[Show abstract][Hide abstract] ABSTRACT: New drugs are urgently needed for the treatment of tropical parasitic diseases such as leishmaniasis and human African trypanosomiasis (HAT). This work involved a high-throughput screen of a focussed kinase set of ~3400 compounds to identify potent and parasite-selective inhibitors of an enzymatic Leishmania CRK3-cyclin 6 complex. The aim of this study is to provide chemical validation that Leishmania CRK3-CYC6 is a drug target. Eight hit series were identified, of which four were followed up. The optimisation of these series using classical SAR studies afforded low-nanomolar CRK3 inhibitors with significant selectivity over the closely related human cyclin dependent kinase CDK2.
[Show abstract][Hide abstract] ABSTRACT: Leishmania species are parasitic protozoa that have a tightly controlled cell cycle, regulated by cyclin-dependent kinases (CDKs). Cdc2-related kinase 3 (CRK3), an essential CDK in Leishmania and functional orthologue of human CDK1, can form an active protein kinase complex with Leishmania cyclins CYCA and CYC6. Here we describe the identification and synthesis of specific small molecule inhibitors of bacterially expressed Leishmania CRK3:CYC6 using a high throughput screening assay and iterative chemistry. We also describe the biological activity of the molecules against Leishmania parasites.
In order to obtain an active Leishmania CRK3:CYC6 protein kinase complex, we developed a co-expression and co-purification system for Leishmania CRK3 and CYC6 proteins. This active enzyme was used in a high throughput screening (HTS) platform, utilising an IMAP fluorescence polarisation assay. We carried out two chemical library screens and identified specific inhibitors of CRK3:CYC6 that were inactive against the human cyclin-dependent kinase CDK2:CycA. Subsequently, the best inhibitors were tested against 11 other mammalian protein kinases. Twelve of the most potent hits had an azapurine core with structure activity relationship (SAR) analysis identifying the functional groups on the 2 and 9 positions as essential for CRK3:CYC6 inhibition and specificity against CDK2:CycA. Iterative chemistry allowed synthesis of a number of azapurine derivatives with one, compound 17, demonstrating anti-parasitic activity against both promastigote and amastigote forms of L. major. Following the second HTS, 11 compounds with a thiazole core (active towards CRK3:CYC6 and inactive against CDK2:CycA) were tested. Ten of these hits demonstrated anti-parasitic activity against promastigote L. major.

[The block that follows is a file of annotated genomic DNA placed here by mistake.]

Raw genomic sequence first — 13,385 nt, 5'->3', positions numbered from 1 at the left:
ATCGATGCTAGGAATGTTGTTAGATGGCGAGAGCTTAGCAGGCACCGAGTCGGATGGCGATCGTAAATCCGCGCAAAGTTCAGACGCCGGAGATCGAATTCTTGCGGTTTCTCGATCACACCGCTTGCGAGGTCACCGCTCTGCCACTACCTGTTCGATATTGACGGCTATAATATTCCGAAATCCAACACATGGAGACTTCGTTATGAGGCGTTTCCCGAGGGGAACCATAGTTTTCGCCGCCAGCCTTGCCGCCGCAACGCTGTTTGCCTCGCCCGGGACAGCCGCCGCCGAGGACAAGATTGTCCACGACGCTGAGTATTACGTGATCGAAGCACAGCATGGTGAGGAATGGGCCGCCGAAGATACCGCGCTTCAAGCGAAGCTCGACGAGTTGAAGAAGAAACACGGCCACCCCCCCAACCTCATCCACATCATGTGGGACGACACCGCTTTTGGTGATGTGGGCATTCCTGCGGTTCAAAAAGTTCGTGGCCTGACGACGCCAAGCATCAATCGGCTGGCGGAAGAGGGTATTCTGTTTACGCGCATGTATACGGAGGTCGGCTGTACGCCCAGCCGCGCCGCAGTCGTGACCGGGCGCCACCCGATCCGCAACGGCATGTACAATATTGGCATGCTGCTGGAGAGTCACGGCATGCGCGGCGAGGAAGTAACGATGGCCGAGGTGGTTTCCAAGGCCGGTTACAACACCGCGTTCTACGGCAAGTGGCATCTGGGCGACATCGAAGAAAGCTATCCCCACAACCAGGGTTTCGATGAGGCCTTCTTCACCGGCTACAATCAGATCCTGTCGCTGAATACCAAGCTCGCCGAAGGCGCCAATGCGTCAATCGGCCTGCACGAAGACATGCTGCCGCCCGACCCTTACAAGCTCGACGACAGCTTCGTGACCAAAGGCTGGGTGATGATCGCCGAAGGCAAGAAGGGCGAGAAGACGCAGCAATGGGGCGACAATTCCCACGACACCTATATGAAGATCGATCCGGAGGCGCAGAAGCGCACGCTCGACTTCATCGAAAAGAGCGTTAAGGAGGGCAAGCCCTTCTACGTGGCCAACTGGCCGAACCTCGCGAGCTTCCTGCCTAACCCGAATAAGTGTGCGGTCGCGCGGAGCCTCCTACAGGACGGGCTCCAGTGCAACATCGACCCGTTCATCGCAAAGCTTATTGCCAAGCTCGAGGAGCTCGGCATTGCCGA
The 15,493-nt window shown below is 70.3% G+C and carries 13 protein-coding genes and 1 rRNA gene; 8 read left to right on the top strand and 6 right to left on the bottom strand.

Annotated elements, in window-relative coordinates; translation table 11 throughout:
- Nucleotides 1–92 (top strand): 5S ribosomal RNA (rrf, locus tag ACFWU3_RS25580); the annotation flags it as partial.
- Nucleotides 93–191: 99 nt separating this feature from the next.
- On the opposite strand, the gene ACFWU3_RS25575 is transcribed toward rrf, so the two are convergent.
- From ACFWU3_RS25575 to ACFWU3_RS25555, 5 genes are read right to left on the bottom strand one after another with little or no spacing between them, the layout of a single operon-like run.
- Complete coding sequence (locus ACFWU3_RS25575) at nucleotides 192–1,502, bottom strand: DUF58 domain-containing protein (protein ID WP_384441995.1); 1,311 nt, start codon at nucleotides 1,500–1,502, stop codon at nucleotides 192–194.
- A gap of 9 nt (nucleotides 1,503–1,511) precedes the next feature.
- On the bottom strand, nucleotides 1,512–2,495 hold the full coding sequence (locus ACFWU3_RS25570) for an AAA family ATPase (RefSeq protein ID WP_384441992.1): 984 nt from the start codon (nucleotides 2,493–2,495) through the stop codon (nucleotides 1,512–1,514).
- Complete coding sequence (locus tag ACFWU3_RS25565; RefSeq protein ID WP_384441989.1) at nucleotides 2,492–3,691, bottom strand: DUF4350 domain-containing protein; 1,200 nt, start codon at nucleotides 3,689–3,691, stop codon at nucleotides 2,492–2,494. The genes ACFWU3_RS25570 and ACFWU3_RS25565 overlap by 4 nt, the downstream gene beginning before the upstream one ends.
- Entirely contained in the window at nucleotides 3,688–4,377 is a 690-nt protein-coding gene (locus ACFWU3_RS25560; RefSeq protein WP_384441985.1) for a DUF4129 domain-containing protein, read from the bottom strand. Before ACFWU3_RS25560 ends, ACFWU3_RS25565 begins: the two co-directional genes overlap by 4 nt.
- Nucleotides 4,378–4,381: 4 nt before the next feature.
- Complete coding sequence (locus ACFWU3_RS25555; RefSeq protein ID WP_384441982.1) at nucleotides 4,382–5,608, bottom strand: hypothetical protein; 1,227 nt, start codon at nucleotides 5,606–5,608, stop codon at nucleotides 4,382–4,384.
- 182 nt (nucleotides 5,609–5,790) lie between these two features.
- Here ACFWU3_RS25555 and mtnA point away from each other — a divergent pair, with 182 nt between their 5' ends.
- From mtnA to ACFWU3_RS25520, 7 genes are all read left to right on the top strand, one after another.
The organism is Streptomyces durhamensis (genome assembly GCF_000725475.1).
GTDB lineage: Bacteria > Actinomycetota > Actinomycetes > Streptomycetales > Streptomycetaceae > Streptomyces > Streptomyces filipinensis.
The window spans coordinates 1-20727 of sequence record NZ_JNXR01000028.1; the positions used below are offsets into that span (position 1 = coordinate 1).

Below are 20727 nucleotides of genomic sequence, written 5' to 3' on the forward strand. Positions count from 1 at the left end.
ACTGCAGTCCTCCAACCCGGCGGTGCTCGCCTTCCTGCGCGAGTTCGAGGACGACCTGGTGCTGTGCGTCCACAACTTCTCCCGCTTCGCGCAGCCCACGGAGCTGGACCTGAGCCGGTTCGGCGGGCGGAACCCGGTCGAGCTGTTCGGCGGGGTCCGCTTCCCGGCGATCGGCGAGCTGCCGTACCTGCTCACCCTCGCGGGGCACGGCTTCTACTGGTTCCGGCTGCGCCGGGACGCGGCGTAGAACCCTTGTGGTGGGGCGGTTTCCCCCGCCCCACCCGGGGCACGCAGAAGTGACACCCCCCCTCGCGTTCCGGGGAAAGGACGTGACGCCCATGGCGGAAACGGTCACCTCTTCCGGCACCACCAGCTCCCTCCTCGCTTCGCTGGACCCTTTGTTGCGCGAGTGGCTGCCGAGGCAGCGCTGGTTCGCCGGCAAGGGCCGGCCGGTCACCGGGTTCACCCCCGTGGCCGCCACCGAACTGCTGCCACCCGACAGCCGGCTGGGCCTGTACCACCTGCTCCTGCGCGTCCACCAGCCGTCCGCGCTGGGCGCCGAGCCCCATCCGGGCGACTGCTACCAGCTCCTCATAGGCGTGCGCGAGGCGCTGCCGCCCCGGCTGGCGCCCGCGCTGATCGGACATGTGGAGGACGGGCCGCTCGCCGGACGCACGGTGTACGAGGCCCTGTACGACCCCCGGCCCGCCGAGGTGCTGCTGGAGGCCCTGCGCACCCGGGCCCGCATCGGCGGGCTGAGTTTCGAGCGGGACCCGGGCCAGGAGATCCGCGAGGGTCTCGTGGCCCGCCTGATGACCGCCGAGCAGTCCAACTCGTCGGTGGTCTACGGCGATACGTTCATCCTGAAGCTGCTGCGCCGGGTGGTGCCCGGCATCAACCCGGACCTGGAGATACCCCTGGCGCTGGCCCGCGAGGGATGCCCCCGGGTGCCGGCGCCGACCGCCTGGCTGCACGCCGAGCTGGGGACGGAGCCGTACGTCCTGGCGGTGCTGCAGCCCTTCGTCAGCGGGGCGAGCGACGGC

The pharmacophores identified from the high throughput screens, and the derivatives synthesised, selectively target the parasite enzyme and represent compounds for future hit-to-lead synthesis programs to develop therapeutics against Leishmania species. Challenges remain in identifying specific CDK inhibitors with both target selectivity and potency against the parasite.
[Show abstract][Hide abstract] ABSTRACT: The activity of cyclin-dependent kinases (CDKs), which are key regulators of the eukaryotic cell cycle, is regulated through post-translational mechanisms, including binding of a cyclin and phosphorylation. Previously studies have shown that Leishmania mexicana CRK3 is an essential CDK that is a functional homologue of human CDK1. In this study, recombinant histidine tagged L. mexicana CRK3 and the cyclin CYCA were combined in vitro to produce an active histone H1 kinase that was inhibited by the CDK inhibitors, flavopiridol and indirubin-3'-monoxime. Protein kinase activity was observed in the absence of phosphorylation of the T-loop residue Thr178, but increased 5-fold upon phosphorylation by the CDK activating kinase Civ1 of Saccharomyces cerevisiae. Seven recombinant L. major CRKs (1, 2, 3, 4, 6, 7 and 8) were also expressed and purified, none of which were active as monomers. Moreover, only CRK3 was phosphorylated by Civ1. HA-tagged CYCA expressed in L. major procyclic promastigotes was co-precipitated with CRK3 and exhibited histone H1 kinase activity. These data indicate that in Leishmania CYCA interacts with CRK3 to form an active protein kinase, confirm the conservation of the regulatory mechanisms that control CDK activity in other eukaryotes, but identifies biochemical differences to human CDK1.